Cleaning up large content databases and reclaiming unused disk space

Dealing with large SharePoint content databases can be a daunting task. Microsoft has the recommendation to keep your content databases below the 200GB mark for databases which are used daily. But when you are dealing with backup/restore, migrations and general operations which involve moving around those kind of databases, even 200GB can be a huge pain in the ass and will cost you in terms of time you are spending looking at a progress bar or watching a percentage creeping slowly to 100%.

A solution for this is to split up the content database into smaller databases provided that you have multiple site collections in that database which can be moved out.
Relocating a site collection to a different content database is very easy. You can do this with the Move-SPSite cmdlet.

Once you moved out a site collection to a different database, you will notice that your huge database is not getting smaller. That’s because the site collection which has been moved, is still in that database but it’s marked for deletion.
The actual removal of that site collection is done by the Gradual Site Delete timer job. This job runs once a day. Once it has run, the site collection is completely removed from the database.
But still, if you look at the database, it will not be any smaller than before. When you look at the used space in the database, you will see that this has decreased and the unused space has grown. The unused space is not released.
To release unused space, … *ducks for cover* … you can shrink the database. There, I said it.

Generally speaking, shrinking content databases is not done. You can do this, but it has no advantages and it has a negative effect on performance because when someone adds something to a site in that database, it has to expand to be able to store anything.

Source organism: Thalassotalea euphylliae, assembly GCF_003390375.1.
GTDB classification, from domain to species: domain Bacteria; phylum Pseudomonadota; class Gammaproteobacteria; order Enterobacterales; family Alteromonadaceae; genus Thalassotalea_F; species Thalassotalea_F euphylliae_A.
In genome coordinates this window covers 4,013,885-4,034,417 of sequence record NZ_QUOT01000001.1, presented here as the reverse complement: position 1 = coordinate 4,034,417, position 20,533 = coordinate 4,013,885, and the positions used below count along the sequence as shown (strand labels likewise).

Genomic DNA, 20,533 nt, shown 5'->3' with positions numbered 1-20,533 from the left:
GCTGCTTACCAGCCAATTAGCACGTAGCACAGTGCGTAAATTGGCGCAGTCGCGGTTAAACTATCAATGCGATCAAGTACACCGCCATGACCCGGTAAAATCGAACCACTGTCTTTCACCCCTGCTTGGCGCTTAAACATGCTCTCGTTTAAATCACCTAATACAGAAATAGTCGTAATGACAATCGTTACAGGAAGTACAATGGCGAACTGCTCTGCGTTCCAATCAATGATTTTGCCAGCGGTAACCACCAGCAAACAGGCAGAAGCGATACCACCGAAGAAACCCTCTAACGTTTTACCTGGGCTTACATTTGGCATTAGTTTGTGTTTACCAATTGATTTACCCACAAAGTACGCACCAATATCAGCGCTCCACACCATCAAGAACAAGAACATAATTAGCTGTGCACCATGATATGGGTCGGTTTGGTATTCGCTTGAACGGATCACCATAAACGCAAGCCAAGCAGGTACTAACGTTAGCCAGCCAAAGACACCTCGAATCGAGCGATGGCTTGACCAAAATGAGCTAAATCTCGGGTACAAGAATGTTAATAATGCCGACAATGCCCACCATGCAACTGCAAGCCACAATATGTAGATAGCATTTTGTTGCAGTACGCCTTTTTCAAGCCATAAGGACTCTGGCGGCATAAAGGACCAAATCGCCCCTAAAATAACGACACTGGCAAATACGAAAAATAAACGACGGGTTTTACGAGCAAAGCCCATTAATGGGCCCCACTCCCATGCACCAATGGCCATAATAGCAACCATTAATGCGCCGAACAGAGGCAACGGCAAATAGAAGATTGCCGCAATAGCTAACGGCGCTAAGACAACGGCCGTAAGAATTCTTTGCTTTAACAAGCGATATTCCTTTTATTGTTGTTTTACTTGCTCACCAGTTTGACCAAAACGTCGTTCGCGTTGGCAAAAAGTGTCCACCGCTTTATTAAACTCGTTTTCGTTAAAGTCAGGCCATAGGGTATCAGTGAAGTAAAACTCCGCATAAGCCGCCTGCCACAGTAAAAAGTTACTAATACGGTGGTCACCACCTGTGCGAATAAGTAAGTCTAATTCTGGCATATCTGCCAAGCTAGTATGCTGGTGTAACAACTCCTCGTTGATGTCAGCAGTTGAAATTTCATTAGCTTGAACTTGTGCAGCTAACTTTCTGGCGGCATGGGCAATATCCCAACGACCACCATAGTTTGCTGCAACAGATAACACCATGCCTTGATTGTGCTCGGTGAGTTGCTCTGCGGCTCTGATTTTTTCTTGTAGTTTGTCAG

So, shrinking is definitely something you should avoid at any cost… except for the case where you have such a huge content database that you’ve split up into smaller content databases. The reason for splitting up the database in the first place was to make it smaller, right? To have a size which is much more manageable. But in order to get it back to a reasonable size, you need to shrink it. There’s no way around it.

During a migration from SharePoint 2007 to SharePoint 2013, I had to migrate a content database of 220GB. All things considered, this is not huge. It’s large, but not huge. This content database contained around 20 site collections. Backup of this database was not an issue… 20 minutes to backup this database. Copying this backup to a SharePoint 2010 migration server was frustrating. It took over an hour. Yeah, It SHOULD go faster but if you pass through a 10Mbit router, you are copying at USB 2.0 speed! But this was nothing compared to the time the Mount-SPContentDatabase cmdlet needed to complete to attach this database to the web application and do the actual upgrade from SP2007 to SP2010. This attach/upgrade took almost 3 hours and then it just aborted due to lack of disk space. The migration server had a data disk of 600GB and it just filled completely with the transaction log that was created as part of the attach/upgrade process. So, I lost 3 hours, had to wait until extra disk space was added and restart the whole thing again. By the time it had attached and upgraded, the size of the database was actually increased to 330GB.